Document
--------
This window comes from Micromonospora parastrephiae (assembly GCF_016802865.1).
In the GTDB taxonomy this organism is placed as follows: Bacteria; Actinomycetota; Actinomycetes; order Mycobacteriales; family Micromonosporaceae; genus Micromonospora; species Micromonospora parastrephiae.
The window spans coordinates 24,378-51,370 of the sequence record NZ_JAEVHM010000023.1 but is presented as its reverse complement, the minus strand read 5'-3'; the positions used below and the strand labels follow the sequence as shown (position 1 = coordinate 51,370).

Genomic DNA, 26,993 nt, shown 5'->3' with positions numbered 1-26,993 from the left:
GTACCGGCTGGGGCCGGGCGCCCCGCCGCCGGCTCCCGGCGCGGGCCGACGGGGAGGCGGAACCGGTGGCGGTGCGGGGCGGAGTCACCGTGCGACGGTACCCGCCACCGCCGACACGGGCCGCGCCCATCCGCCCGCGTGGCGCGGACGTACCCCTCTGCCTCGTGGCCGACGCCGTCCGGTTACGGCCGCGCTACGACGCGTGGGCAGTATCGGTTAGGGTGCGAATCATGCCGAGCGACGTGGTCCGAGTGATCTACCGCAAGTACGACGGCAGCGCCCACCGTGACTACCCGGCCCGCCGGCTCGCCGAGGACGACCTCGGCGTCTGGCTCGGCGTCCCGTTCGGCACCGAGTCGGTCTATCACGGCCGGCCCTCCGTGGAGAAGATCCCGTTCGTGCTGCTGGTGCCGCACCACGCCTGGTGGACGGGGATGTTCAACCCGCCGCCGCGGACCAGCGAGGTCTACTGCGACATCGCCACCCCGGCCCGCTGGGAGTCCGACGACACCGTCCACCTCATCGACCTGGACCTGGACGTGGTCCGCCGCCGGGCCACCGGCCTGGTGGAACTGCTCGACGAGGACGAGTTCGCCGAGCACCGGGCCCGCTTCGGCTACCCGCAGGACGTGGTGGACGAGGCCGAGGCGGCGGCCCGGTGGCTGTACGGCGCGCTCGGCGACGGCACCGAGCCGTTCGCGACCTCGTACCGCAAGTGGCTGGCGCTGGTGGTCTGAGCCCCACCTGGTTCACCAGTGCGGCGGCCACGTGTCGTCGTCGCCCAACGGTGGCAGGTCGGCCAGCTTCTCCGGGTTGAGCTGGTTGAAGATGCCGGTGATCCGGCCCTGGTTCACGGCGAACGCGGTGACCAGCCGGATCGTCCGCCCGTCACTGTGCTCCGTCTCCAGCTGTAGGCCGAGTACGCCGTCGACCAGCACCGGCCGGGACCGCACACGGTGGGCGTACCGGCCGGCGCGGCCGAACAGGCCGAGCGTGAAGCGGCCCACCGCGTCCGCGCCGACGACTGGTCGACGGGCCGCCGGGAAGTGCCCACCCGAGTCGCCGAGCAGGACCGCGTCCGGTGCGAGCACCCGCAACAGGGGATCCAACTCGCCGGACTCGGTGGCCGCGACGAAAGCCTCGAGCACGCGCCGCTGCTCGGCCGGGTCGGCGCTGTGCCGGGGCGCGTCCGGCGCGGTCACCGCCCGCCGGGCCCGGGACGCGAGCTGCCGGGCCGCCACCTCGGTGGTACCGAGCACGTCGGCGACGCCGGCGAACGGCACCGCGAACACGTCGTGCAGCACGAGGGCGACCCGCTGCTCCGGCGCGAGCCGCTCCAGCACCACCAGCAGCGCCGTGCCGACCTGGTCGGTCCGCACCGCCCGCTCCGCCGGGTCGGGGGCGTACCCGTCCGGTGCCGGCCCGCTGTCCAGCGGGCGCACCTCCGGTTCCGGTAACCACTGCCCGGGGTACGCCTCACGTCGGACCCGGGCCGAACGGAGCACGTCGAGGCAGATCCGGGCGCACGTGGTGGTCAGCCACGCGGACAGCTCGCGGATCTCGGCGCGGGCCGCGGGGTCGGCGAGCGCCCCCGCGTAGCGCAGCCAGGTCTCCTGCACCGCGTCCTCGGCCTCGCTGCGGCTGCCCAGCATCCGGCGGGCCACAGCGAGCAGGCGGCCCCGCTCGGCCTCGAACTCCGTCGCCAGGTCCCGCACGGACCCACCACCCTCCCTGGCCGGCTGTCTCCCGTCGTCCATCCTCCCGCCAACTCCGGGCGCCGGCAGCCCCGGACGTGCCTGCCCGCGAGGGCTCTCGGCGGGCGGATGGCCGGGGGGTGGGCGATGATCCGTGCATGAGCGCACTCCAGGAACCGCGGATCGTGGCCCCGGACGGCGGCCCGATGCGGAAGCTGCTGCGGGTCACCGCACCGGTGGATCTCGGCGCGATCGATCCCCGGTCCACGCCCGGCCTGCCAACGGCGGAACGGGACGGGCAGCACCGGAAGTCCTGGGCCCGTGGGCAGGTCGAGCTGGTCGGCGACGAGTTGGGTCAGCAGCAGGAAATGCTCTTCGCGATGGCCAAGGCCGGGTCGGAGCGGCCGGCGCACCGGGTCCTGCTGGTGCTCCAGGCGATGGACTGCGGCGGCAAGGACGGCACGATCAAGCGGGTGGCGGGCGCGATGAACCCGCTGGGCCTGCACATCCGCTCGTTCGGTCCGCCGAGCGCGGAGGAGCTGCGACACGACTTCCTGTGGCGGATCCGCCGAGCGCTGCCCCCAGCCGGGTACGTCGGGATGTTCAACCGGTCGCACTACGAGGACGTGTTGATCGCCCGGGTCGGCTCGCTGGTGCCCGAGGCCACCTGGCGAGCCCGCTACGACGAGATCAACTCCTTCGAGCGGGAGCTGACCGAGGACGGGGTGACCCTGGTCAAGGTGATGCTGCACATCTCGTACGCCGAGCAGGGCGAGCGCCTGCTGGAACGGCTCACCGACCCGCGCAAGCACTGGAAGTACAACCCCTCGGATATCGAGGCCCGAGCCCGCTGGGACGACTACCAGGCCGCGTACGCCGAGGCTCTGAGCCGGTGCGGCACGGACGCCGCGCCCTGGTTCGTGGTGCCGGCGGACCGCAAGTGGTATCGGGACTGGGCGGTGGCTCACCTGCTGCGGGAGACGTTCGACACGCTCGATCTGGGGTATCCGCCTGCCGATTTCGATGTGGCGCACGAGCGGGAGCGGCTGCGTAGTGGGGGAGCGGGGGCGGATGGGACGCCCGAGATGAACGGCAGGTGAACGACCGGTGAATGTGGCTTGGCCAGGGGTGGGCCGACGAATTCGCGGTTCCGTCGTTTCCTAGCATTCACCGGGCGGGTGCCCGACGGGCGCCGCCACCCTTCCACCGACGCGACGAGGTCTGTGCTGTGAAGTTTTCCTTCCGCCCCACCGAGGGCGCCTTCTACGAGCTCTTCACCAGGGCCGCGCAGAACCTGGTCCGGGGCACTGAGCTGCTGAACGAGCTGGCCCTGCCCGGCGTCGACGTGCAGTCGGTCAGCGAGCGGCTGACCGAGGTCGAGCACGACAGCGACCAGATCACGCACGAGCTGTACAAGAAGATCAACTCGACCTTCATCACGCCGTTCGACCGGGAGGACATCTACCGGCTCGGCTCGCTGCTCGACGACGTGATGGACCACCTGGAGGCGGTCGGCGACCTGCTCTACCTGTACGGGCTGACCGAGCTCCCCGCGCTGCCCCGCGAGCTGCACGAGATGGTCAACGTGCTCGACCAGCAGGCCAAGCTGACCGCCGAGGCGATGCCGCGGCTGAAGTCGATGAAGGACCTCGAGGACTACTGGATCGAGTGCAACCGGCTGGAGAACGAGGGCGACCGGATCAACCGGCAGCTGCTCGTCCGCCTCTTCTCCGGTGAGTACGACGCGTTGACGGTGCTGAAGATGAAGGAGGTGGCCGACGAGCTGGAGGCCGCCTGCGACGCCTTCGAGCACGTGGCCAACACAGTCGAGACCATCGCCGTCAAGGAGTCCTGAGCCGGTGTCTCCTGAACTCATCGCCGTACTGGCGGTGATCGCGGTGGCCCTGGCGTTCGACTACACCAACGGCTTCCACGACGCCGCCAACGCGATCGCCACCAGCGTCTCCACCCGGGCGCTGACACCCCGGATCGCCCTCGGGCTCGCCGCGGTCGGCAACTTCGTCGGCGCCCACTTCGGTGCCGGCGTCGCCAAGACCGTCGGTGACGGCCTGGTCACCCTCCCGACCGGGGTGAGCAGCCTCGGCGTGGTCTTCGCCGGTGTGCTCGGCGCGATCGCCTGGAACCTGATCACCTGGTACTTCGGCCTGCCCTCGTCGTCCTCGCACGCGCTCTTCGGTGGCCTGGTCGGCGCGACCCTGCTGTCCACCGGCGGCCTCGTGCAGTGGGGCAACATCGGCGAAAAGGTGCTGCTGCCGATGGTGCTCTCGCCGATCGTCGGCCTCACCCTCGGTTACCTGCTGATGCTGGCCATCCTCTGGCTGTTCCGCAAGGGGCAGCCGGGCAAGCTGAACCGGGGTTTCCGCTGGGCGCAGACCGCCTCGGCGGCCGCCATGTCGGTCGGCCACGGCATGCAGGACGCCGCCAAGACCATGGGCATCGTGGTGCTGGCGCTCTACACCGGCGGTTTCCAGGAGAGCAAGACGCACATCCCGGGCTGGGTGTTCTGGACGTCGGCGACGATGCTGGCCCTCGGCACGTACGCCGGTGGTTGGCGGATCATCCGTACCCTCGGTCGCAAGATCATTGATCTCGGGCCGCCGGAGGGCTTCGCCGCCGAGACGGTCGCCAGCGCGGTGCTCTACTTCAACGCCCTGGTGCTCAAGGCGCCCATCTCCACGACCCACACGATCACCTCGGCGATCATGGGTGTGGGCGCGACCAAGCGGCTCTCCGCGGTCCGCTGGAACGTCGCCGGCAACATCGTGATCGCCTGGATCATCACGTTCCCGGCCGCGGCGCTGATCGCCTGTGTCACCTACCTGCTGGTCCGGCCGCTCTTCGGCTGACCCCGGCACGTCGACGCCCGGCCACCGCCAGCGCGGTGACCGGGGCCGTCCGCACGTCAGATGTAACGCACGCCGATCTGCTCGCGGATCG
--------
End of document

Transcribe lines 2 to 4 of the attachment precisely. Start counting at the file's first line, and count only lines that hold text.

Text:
In the GTDB taxonomy this organism is placed as follows: Bacteria; Actinomycetota; Actinomycetes; order Mycobacteriales; family Micromonosporaceae; genus Micromonospora; species Micromonospora parastrephiae.
The window spans coordinates 24,378-51,370 of the sequence record NZ_JAEVHM010000023.1 but is presented as its reverse complement, the minus strand read 5'-3'; the positions used below and the strand labels follow the sequence as shown (position 1 = coordinate 51,370).

Genomic DNA, 26,993 nt, shown 5'->3' with positions numbered 1-26,993 from the left: